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United States Department of Agriculture

Agricultural Research Service

Title: Watershed Planning with the Facilitator Decision Support System 1550

Authors
item Heilman, Philip
item Lawrence, Paul - QUEENSLAND, AUSTRALIA

Submitted to: First Interagency Conference on Research in the Watersheds
Publication Type: Proceedings
Publication Acceptance Date: August 20, 2003
Publication Date: September 20, 2003
Citation: Proc. 1st Interagency Conf. on Research in the Watersheds, Oct. 27-30, Benson, AZ, p.37

Interpretive Summary: Interest in managing watersheds is growing rapidly and many new watershed management groups are forming. Often these groups form because of the shared perception of an existing or impending problem. Once watershed groups form however, they can founder because watersheds integrate so many physical, biological, social and economic processes and information is so scarce that it is difficult to know where to start. A software tool called the Facilitator has been developed to help watershed groups develop a plan to address their problems without being paralyzed by the lack of information. The first steps in using the Facilitator are to define the group's objectives and determine what management alternatives are available to achieve those objectives. The next step is to estimate the effects of management on the objectives. Lastly, there is a graphical tool to rank alternatives based on the relative importance of the objectives. An advantage of using the Facilitator is the flexibility to use expert opinion at the initial stages to frame the problem and so determine what additional data to collect and which physical processes to should be modeled. Two examples show how watershed groups used the Facilitator to define alternatives that are then examined in more detail using watershed simulation models. The first example is a cropland watershed with a growing number of hog production units in central Iowa and the second is a primarily grazed watershed in central Queensland.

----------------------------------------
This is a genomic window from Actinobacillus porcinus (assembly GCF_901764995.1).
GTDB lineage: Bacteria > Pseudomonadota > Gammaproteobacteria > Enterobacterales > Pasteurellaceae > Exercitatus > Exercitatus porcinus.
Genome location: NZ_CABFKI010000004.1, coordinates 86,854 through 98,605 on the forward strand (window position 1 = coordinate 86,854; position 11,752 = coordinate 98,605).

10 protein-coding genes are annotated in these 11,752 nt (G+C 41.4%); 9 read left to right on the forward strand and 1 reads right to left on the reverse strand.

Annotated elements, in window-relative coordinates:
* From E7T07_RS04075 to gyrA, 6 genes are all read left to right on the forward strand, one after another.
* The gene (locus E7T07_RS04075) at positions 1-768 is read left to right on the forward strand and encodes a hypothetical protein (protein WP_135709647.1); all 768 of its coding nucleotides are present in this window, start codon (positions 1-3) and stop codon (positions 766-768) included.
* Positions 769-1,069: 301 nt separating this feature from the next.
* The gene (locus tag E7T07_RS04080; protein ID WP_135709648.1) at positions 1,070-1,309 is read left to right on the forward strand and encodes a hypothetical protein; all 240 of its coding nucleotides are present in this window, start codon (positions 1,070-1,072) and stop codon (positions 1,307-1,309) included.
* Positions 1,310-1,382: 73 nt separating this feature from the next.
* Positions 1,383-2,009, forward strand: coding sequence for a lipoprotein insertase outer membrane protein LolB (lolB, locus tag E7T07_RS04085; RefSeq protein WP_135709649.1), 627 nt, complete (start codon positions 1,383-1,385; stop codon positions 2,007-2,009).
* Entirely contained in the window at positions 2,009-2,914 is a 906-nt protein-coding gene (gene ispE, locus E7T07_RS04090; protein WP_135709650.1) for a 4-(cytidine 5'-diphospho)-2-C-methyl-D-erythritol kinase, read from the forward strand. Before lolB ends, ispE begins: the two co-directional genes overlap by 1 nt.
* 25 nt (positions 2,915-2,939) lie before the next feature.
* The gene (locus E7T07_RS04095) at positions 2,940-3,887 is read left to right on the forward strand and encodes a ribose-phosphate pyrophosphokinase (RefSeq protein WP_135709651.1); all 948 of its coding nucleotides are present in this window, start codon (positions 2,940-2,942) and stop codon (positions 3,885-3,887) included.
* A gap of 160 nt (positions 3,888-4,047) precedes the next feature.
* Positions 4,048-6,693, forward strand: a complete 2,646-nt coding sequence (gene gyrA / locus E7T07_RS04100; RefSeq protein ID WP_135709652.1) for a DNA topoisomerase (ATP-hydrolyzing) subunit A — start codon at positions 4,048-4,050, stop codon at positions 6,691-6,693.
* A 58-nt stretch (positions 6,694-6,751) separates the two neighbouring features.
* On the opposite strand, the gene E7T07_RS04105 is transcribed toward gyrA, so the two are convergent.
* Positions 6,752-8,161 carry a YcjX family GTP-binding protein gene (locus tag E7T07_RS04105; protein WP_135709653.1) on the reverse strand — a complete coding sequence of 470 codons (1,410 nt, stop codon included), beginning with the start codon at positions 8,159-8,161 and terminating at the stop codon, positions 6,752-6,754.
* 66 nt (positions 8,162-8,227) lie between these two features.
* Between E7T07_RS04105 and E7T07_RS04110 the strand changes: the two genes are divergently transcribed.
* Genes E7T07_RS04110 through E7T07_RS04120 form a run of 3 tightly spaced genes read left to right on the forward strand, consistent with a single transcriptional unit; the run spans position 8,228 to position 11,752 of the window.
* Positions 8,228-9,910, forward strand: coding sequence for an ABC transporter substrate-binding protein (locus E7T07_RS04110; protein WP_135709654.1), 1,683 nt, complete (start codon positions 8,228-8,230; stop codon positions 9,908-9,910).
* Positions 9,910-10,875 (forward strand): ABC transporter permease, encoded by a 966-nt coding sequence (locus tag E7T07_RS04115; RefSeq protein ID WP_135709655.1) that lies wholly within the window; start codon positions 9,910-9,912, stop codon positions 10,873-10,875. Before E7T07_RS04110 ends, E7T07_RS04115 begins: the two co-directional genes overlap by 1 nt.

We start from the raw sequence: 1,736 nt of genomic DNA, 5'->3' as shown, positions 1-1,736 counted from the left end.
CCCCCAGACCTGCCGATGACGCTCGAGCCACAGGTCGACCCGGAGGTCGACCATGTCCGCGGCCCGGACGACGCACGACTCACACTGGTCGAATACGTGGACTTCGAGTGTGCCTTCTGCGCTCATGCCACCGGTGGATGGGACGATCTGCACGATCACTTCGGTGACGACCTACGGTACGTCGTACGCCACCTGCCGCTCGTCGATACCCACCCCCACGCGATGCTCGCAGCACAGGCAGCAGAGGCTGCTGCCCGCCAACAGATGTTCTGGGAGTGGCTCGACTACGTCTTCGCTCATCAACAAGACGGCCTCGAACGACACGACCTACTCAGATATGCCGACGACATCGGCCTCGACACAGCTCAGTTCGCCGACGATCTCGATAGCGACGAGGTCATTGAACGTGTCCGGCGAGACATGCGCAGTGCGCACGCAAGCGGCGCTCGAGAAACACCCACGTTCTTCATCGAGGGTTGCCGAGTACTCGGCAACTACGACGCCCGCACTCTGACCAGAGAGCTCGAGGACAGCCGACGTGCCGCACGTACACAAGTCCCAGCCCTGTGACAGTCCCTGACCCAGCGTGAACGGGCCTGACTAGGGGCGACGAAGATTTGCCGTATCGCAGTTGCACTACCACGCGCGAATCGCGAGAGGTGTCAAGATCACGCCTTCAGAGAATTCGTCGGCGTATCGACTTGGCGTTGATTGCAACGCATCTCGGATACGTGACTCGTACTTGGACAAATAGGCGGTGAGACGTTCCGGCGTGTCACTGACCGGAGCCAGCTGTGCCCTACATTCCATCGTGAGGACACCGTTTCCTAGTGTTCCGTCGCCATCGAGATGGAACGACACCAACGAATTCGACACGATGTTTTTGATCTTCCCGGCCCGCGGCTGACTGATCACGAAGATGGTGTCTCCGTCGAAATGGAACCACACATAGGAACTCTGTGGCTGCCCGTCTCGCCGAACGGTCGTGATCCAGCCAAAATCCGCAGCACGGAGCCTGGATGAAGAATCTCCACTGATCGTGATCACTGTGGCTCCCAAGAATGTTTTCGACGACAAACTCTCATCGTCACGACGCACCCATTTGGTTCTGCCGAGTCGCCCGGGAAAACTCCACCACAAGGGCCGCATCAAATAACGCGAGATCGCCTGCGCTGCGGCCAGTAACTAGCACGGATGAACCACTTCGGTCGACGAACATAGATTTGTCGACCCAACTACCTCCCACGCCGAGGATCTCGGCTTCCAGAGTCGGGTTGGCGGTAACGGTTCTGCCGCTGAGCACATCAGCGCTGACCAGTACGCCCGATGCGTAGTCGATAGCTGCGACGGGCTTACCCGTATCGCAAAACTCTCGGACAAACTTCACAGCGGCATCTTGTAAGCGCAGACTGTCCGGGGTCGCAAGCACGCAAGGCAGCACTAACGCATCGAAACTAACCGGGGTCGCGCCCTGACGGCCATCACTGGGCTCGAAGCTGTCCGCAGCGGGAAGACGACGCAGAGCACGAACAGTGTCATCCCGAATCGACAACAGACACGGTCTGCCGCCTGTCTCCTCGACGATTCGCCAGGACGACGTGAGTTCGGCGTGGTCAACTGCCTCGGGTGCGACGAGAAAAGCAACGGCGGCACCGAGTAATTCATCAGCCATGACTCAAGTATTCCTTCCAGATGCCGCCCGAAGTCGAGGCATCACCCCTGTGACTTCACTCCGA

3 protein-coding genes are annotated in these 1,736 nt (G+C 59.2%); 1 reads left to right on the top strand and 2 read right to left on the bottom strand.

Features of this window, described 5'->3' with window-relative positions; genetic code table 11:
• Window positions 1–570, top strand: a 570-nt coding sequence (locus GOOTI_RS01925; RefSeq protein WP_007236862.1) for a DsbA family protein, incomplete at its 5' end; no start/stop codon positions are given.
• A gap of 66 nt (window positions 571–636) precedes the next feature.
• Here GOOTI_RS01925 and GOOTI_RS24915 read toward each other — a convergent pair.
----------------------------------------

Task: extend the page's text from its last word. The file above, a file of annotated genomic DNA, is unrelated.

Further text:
Technical Abstract: Interest in managing watersheds is growing rapidly and many new watershed management groups are forming. Often these groups form because of the shared perception of an existing or impending problem. Once watershed groups form however, they can founder because watersheds integrate so many physical, biological, social and economic rocesses and information is so scarce that it is difficult to know where to start. A software tool called the Facilitator has been developed to help watershed groups develop a plan to address their problems without being paralyzed by the lack of information. The first steps in using the Facilitator are to define the group's objectives and determine what management alternatives are available to achieve those objectives. The next step is to estimate the effects of management on the objectives. Lastly, there is a graphical tool to rank alternatives based on the relative importance of the objectives. An advantage of using the Facilitator is the flexibility to use expert opinion at the initial stages to frame the problem and so determine what additional data to collect and which physical processes to should be modeled. Two examples show how watershed groups used the Facilitator to define alternatives that are then examined in more detail using watershed simulation models. The first example is a cropland watershed with a growing number of hog production units in central Iowa and the second is a primarily grazed watershed in central Queensland.

Last Modified: 4/20/2014
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